26 October 2007

Module 4: Screen Design & Storyboards

Site elements:
  • Home pages - strategies include menu list of links, news-oriented front page, path-based split, splash screen - or a combination of these.
  • Graphics or text - visual design versus usability/seo
  • Master page layout grid - a standard layout for all pages, not dominated by homepage design
  • Menus and subsites - grouping sections together into digestible chunks
  • Resource lists, links to related sites
  • Tables of contents, site maps, site indexes
  • "What's New?" pages - for regular visitors
  • Search features - for large sites
  • FAQ pages
  • Custom error pages
Links - Screen Design
* Web Style Guide - Planning, Lynch & Horton (2004)
* Text & Graphical layout based on principles by Robin Williams & John Tollet, Brian Josephson (2002)
* Screen Design Research, Bonnie Skaalid (1999)
* Writing for the Web: Elements of Effective Screen Design, Dr. Stuart Blythe (2001)
* Visual Literacy, Screen design, Betty Hennessy (n.d)
* Screen Design, keithpeterb on Youtube
* The Need for Web Design Standards, Jakob Nielsen (2004)
* Elements of style for web design, Christine A. Quinn (n.d)
* Principles and Elements of Design, Joshua David McClurg-Genevese (2006)
* Elements of Interface Design, Virginia Tech
* Design Rules, Anna Muoio and Lucy A. McCauley (1999)
* Elements of Design Applied to the Web, Kyle Meyer (2007)
* Elements of Web Design Today, Hyder Jaffari (2007)

  • All about organising information using logic, hierarchy to structure relationships
  • Information best presented in short "chunks"
  • Hierarchies ranked by importance, organised by interrelationships
  • Logical/predictable organisation helps users know where to find things
  • The "three click rule"
  • Four navigational/site structures - sequences, hierarchies, grids, webs

Links - Navigation
* Basics of Navigation, Sean Timberlake (2000)
* Navigation, Joe Gillespie (2000)
* Basic Principles of Web Site Navigation, Charlie Morris (1999)
* Website Navigation, Ross Shannon (2007)
* Website navigation is useful, Adam Baker (2001)
* Where am I?, Derek Powazek (2006)

16 October 2007

NED12 Flash tutes

Let's learn about Flash and hopefully create a decent animated banner for my next NED12 assignment! Course work suggests going straight to the source to learn about Adobe Flash..

* W3C Schools suggests starting off with the lessons that are included with Flash the program

* Adobe's Using Flash for the First Time - 1. Building a banner. Perfect!

:-) Smiley turns 25

Twenty-five years ago, Carnegie Mellon University professor Scott E. Fahlman says, he was the first to use three keystrokes -- a colon followed by a hyphen and a parenthesis -- as a horizontal "smiley face" in a computer message.

Read more on CNN.com

NED12 Illusion of depth

Elements used to create the illusion of depth include perspective or scale - size decreases with distance, meaning things that are further away look smaller. Variation in line thickness can be used to suggest depth - for example the lines of a road or train tracks will get thinner as they get further away. Objects also overlap when one is in front of the other.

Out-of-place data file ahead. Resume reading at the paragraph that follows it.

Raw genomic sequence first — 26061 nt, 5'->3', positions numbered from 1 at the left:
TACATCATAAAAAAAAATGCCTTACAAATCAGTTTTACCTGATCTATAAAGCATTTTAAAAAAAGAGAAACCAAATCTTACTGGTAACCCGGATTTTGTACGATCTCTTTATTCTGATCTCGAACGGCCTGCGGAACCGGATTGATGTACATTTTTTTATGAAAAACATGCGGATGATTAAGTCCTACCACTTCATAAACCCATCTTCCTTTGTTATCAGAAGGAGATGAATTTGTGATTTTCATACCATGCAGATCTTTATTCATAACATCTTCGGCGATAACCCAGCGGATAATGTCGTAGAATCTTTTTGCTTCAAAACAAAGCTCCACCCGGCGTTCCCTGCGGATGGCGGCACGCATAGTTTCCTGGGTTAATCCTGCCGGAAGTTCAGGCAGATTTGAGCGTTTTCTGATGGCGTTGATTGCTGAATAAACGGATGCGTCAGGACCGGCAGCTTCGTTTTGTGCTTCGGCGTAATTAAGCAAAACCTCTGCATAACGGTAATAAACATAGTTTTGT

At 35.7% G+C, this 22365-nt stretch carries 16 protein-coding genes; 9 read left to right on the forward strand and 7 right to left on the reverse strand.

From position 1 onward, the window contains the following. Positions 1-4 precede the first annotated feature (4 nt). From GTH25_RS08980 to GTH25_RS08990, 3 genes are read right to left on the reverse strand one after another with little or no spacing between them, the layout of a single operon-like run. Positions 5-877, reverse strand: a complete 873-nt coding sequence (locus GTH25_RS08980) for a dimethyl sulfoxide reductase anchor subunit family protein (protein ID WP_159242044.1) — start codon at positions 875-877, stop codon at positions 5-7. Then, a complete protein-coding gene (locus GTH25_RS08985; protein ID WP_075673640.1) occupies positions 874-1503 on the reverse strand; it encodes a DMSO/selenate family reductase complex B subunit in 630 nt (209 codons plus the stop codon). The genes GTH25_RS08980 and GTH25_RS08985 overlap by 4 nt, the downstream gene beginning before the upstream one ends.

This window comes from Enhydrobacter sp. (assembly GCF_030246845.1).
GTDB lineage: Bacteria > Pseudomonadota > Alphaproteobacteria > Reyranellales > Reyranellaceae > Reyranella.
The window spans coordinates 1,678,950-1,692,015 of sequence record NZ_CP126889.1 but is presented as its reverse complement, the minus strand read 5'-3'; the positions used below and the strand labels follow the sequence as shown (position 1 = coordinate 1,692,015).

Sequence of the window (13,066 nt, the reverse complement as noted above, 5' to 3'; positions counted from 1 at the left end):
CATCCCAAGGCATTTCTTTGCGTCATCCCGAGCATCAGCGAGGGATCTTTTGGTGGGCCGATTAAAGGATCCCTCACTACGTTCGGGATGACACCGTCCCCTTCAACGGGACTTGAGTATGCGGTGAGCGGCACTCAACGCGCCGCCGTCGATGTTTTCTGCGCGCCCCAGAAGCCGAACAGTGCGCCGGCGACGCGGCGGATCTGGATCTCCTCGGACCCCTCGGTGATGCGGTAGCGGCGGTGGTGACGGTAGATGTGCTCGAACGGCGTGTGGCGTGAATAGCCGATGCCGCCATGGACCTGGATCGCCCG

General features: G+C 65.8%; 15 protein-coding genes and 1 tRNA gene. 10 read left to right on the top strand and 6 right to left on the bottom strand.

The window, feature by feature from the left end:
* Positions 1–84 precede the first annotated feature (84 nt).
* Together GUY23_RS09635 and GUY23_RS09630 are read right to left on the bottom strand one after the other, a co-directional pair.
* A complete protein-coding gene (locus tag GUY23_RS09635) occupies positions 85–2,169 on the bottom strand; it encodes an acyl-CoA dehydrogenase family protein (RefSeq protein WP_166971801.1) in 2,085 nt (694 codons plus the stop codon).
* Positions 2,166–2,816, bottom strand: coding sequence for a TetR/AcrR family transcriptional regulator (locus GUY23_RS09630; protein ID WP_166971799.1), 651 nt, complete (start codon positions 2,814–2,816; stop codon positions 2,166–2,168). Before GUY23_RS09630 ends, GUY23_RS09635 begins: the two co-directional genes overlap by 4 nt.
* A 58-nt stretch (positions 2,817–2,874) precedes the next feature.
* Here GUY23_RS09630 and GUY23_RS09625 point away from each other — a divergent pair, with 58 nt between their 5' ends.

"Atmospheric perspective" objects in foreground in greater detail, brighter colour, deeper value than objects in background. Colours - we perceive warm colours as being closer than cool colours.

* Andrew Kator - Quick Tips in Design - Part 3: The illusion of depth
* Brian Stonehill's Principles of Visual Literacy - Scale used to create illusion of depth
* Jacci Howard Bear - Using drop shadow to create dimension
* Western Illinois University - Elements and Principles of Design: Depth

NED12 Positive and negative spaces

I was just learning about this in the drawing class I've started. Positive space is the area occupied by our subject. Negative space is the surrounding area or background space. The frame or drawing space makes up the third element of composition.

Looking deeper we realise that negative and positive spaces can develop an interdependence. Enough negative space (aka whitespace) around an object can draw attention to that object and give it priority.

A good composition is generally thought to have a balance of negative and positive space (although this can vary according to purpose). Artists like M. C. Escher play with reversal of negative and positive spaces to create complex illusions (Jirousek, C. Form, Shape and Space).

Web designs, such as many of those displayed on CSS Zen Garden use the interplay of positive and negative space to create depth to a design, which compels the eye to move around the page.

* Digital Web - Principle of Design
* Web Design Office - Negative Space
* Apogee Photo Magazine - Primer on positive and negative space
* Jim Saw's Design Notes

15 October 2007

NED12 Visual hierarchy

The arrangement of elements according to importance and emphasis.

* Lynch and Horton's Web Style Guide - Visual Hierarchy
* Luke Wroblewski - Visible Narratives: Understanding visual organisation
* Tutorial Outpost - Get Some hierarchy in Your Design

NED12 Flowcharting and wireframes

Smashing Magazine
* 30 Usability Issues to be Aware of
* Designing with a Grid Approach